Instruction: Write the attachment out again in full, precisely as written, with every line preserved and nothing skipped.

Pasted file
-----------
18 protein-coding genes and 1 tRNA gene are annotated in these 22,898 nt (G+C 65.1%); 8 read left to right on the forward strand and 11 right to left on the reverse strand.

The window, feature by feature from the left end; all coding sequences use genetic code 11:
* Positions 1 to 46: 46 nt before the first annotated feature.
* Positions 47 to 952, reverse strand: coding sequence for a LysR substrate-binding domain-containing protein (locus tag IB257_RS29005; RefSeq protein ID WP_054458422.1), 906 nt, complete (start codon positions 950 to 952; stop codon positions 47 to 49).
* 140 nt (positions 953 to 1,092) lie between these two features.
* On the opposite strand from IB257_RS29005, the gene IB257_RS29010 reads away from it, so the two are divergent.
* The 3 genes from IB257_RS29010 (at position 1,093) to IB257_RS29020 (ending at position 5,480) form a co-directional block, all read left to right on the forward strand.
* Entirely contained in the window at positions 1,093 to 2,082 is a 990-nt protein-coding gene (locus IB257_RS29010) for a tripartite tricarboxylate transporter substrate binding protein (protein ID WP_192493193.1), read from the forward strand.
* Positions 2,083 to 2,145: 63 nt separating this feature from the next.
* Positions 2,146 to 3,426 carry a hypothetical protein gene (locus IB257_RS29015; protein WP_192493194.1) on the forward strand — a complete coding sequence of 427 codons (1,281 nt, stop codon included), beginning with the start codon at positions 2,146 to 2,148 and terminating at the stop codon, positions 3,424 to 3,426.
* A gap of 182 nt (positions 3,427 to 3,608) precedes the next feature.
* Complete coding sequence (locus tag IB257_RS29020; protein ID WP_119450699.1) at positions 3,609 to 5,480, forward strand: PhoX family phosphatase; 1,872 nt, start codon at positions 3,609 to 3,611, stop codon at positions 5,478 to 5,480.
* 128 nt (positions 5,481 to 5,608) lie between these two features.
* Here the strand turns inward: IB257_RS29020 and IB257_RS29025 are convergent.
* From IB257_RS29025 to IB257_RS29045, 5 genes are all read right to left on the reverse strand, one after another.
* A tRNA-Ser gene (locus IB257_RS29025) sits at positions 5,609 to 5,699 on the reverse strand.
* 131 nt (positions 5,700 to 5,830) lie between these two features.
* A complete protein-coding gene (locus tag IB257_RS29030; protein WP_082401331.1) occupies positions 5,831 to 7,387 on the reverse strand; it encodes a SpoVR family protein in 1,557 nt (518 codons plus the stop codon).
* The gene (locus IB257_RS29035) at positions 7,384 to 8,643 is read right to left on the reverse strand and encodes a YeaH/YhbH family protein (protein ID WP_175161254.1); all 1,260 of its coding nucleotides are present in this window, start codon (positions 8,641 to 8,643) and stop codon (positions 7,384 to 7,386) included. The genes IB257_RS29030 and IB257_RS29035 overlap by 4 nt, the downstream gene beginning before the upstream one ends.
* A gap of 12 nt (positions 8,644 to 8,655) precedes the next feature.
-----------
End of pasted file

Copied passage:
18 protein-coding genes and 1 tRNA gene are annotated in these 22,898 nt (G+C 65.1%); 8 read left to right on the forward strand and 11 right to left on the reverse strand.

The window, feature by feature from the left end; all coding sequences use genetic code 11:
* Positions 1 to 46: 46 nt before the first annotated feature.
* Positions 47 to 952, reverse strand: coding sequence for a LysR substrate-binding domain-containing protein (locus tag IB257_RS29005; RefSeq protein ID WP_054458422.1), 906 nt, complete (start codon positions 950 to 952; stop codon positions 47 to 49).
* 140 nt (positions 953 to 1,092) lie between these two features.
* On the opposite strand from IB257_RS29005, the gene IB257_RS29010 reads away from it, so the two are divergent.
* The 3 genes from IB257_RS29010 (at position 1,093) to IB257_RS29020 (ending at position 5,480) form a co-directional block, all read left to right on the forward strand.
* Entirely contained in the window at positions 1,093 to 2,082 is a 990-nt protein-coding gene (locus IB257_RS29010) for a tripartite tricarboxylate transporter substrate binding protein (protein ID WP_192493193.1), read from the forward strand.
* Positions 2,083 to 2,145: 63 nt separating this feature from the next.
* Positions 2,146 to 3,426 carry a hypothetical protein gene (locus IB257_RS29015; protein WP_192493194.1) on the forward strand — a complete coding sequence of 427 codons (1,281 nt, stop codon included), beginning with the start codon at positions 2,146 to 2,148 and terminating at the stop codon, positions 3,424 to 3,426.
* A gap of 182 nt (positions 3,427 to 3,608) precedes the next feature.
* Complete coding sequence (locus tag IB257_RS29020; protein ID WP_119450699.1) at positions 3,609 to 5,480, forward strand: PhoX family phosphatase; 1,872 nt, start codon at positions 3,609 to 3,611, stop codon at positions 5,478 to 5,480.
* 128 nt (positions 5,481 to 5,608) lie between these two features.
* Here the strand turns inward: IB257_RS29020 and IB257_RS29025 are convergent.
* From IB257_RS29025 to IB257_RS29045, 5 genes are all read right to left on the reverse strand, one after another.
* A tRNA-Ser gene (locus IB257_RS29025) sits at positions 5,609 to 5,699 on the reverse strand.
* 131 nt (positions 5,700 to 5,830) lie between these two features.
* A complete protein-coding gene (locus tag IB257_RS29030; protein WP_082401331.1) occupies positions 5,831 to 7,387 on the reverse strand; it encodes a SpoVR family protein in 1,557 nt (518 codons plus the stop codon).
* The gene (locus IB257_RS29035) at positions 7,384 to 8,643 is read right to left on the reverse strand and encodes a YeaH/YhbH family protein (protein ID WP_175161254.1); all 1,260 of its coding nucleotides are present in this window, start codon (positions 8,641 to 8,643) and stop codon (positions 7,384 to 7,386) included. The genes IB257_RS29030 and IB257_RS29035 overlap by 4 nt, the downstream gene beginning before the upstream one ends.
* A gap of 12 nt (positions 8,644 to 8,655) precedes the next feature.